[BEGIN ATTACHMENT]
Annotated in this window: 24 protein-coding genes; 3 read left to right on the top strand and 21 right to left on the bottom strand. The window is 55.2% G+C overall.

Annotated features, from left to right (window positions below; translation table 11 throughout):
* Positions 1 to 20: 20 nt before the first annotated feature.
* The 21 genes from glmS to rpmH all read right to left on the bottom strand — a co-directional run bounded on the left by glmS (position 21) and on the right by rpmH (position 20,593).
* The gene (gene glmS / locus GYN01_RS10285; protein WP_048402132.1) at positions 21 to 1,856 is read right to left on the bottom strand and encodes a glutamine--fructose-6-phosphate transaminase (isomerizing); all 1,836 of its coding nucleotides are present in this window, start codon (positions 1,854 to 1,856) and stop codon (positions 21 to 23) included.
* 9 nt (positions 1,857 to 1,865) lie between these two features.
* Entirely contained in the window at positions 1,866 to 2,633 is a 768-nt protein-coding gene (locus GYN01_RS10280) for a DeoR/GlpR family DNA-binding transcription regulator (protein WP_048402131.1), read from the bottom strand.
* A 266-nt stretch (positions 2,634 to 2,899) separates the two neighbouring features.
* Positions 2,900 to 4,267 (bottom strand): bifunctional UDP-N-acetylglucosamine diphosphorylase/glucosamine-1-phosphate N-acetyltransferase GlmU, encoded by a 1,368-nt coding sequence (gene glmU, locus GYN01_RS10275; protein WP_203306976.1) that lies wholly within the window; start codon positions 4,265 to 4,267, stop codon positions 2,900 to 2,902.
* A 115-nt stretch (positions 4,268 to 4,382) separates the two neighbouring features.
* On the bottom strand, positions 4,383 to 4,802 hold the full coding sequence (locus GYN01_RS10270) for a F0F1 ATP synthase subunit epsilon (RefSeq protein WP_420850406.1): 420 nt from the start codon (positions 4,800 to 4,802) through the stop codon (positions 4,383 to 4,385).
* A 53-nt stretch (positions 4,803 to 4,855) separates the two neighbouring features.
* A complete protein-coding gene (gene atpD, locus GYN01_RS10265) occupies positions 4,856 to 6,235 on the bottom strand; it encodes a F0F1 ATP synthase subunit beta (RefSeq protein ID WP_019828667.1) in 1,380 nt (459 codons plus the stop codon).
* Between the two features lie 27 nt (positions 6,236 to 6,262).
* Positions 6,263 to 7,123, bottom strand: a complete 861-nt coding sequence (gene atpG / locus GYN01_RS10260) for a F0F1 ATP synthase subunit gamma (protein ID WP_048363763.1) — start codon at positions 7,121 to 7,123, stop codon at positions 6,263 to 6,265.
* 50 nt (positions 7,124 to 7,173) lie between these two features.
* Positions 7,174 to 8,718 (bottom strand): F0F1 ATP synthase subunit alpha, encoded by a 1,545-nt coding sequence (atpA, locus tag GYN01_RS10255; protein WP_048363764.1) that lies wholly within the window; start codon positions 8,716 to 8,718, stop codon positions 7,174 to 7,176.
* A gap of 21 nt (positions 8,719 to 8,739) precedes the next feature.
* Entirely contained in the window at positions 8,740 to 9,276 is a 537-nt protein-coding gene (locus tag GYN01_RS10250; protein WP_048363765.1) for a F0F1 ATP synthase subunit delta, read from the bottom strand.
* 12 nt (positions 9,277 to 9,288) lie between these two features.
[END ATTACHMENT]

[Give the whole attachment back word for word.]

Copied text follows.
Annotated in this window: 24 protein-coding genes; 3 read left to right on the top strand and 21 right to left on the bottom strand. The window is 55.2% G+C overall.

Annotated features, from left to right (window positions below; translation table 11 throughout):
* Positions 1 to 20: 20 nt before the first annotated feature.
* The 21 genes from glmS to rpmH all read right to left on the bottom strand — a co-directional run bounded on the left by glmS (position 21) and on the right by rpmH (position 20,593).
* The gene (gene glmS / locus GYN01_RS10285; protein WP_048402132.1) at positions 21 to 1,856 is read right to left on the bottom strand and encodes a glutamine--fructose-6-phosphate transaminase (isomerizing); all 1,836 of its coding nucleotides are present in this window, start codon (positions 1,854 to 1,856) and stop codon (positions 21 to 23) included.
* 9 nt (positions 1,857 to 1,865) lie between these two features.
* Entirely contained in the window at positions 1,866 to 2,633 is a 768-nt protein-coding gene (locus GYN01_RS10280) for a DeoR/GlpR family DNA-binding transcription regulator (protein WP_048402131.1), read from the bottom strand.
* A 266-nt stretch (positions 2,634 to 2,899) separates the two neighbouring features.
* Positions 2,900 to 4,267 (bottom strand): bifunctional UDP-N-acetylglucosamine diphosphorylase/glucosamine-1-phosphate N-acetyltransferase GlmU, encoded by a 1,368-nt coding sequence (gene glmU, locus GYN01_RS10275; protein WP_203306976.1) that lies wholly within the window; start codon positions 4,265 to 4,267, stop codon positions 2,900 to 2,902.
* A 115-nt stretch (positions 4,268 to 4,382) separates the two neighbouring features.
* On the bottom strand, positions 4,383 to 4,802 hold the full coding sequence (locus GYN01_RS10270) for a F0F1 ATP synthase subunit epsilon (RefSeq protein WP_420850406.1): 420 nt from the start codon (positions 4,800 to 4,802) through the stop codon (positions 4,383 to 4,385).
* A 53-nt stretch (positions 4,803 to 4,855) separates the two neighbouring features.
* A complete protein-coding gene (gene atpD, locus GYN01_RS10265) occupies positions 4,856 to 6,235 on the bottom strand; it encodes a F0F1 ATP synthase subunit beta (RefSeq protein ID WP_019828667.1) in 1,380 nt (459 codons plus the stop codon).
* Between the two features lie 27 nt (positions 6,236 to 6,262).
* Positions 6,263 to 7,123, bottom strand: a complete 861-nt coding sequence (gene atpG / locus GYN01_RS10260) for a F0F1 ATP synthase subunit gamma (protein ID WP_048363763.1) — start codon at positions 7,121 to 7,123, stop codon at positions 6,263 to 6,265.
* 50 nt (positions 7,124 to 7,173) lie between these two features.
* Positions 7,174 to 8,718 (bottom strand): F0F1 ATP synthase subunit alpha, encoded by a 1,545-nt coding sequence (atpA, locus tag GYN01_RS10255; protein WP_048363764.1) that lies wholly within the window; start codon positions 8,716 to 8,718, stop codon positions 7,174 to 7,176.
* A gap of 21 nt (positions 8,719 to 8,739) precedes the next feature.
* Entirely contained in the window at positions 8,740 to 9,276 is a 537-nt protein-coding gene (locus tag GYN01_RS10250; protein WP_048363765.1) for a F0F1 ATP synthase subunit delta, read from the bottom strand.
* 12 nt (positions 9,277 to 9,288) lie between these two features.